New York City sanitation workers should be on their best behavior and make sure to work straight through their shifts without stopping. Making a run for coffee could get you hauled before a federal grand jury and even indicted.
A federal grand jury investigation into a possible criminal conspiracy relating to alleged concerted (and alleged to somehow be illegal) work slowdowns during the cleanup of last month's post-Christmas blizzard (20 inches) has reportedly stalled.
(I disagree; this could be a complex investigation and one would hope prosecutors take the time to diligently research the facts, so it should be way, way too early to reach any conclusion. For previous Crime, Politics and Policy coverage of the 2010 blizzard criminal investigation, click here.)
New York's Central Park reports a storm total of 19 inches, pushing the winter-to-date total to over 55 inches. (Normal winter snowfall is about 26.9 inches.) But last night's snow was wet, heavy and gluey, making for a tougher shovel. (Yes, the author of this blog does his own damn shoveling.)
As this chart shows, New York has already exceeded its 2009-10 snowfall, and is fast approaching the all-time record of 75.6 inches (1995-96). In fact, excluding 1995-96, the current winter's total is higher than every other winter since 1922-23, when 60.2 inches were recorded. Moreover, average daily temperatures have been approximately four degrees below normal for about two months. In addition, consider that the 55 inches have fallen in a span of 32 days (since December 26, 2010). If you feel this has been a rough winter in and around New York City, these are the facts to support you.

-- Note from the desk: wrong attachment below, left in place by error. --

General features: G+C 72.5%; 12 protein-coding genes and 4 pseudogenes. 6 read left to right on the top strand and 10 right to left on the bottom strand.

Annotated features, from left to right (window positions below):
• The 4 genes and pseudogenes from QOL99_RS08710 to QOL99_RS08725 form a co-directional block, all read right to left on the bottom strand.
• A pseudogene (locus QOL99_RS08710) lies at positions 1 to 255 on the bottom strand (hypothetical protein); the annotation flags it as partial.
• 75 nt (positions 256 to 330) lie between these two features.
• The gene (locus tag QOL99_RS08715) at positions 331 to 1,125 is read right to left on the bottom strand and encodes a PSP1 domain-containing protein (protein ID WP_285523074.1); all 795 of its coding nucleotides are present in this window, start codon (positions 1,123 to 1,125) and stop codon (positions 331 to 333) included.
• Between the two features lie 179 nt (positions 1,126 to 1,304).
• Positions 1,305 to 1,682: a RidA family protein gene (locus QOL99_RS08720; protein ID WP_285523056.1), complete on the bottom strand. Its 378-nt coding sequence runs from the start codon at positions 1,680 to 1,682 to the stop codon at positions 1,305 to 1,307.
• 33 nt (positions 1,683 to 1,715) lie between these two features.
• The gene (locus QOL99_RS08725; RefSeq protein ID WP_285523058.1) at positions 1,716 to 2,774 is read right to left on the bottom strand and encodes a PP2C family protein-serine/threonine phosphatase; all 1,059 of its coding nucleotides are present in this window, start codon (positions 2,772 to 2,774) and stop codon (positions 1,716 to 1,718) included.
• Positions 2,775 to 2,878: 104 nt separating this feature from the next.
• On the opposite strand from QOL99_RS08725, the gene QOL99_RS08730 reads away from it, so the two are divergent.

As Jimmy McMillan might say: The snow is too damn high.
Eric Dixon is a New York lawyer and strategic analyst. Mr. Dixon has extensive election law and compliance experience, and also follows weather and climate issues. Mr. Dixon is available for comment or consultation via e-mail at edixon@NYBusinessCounsel.com and 917-696-2442.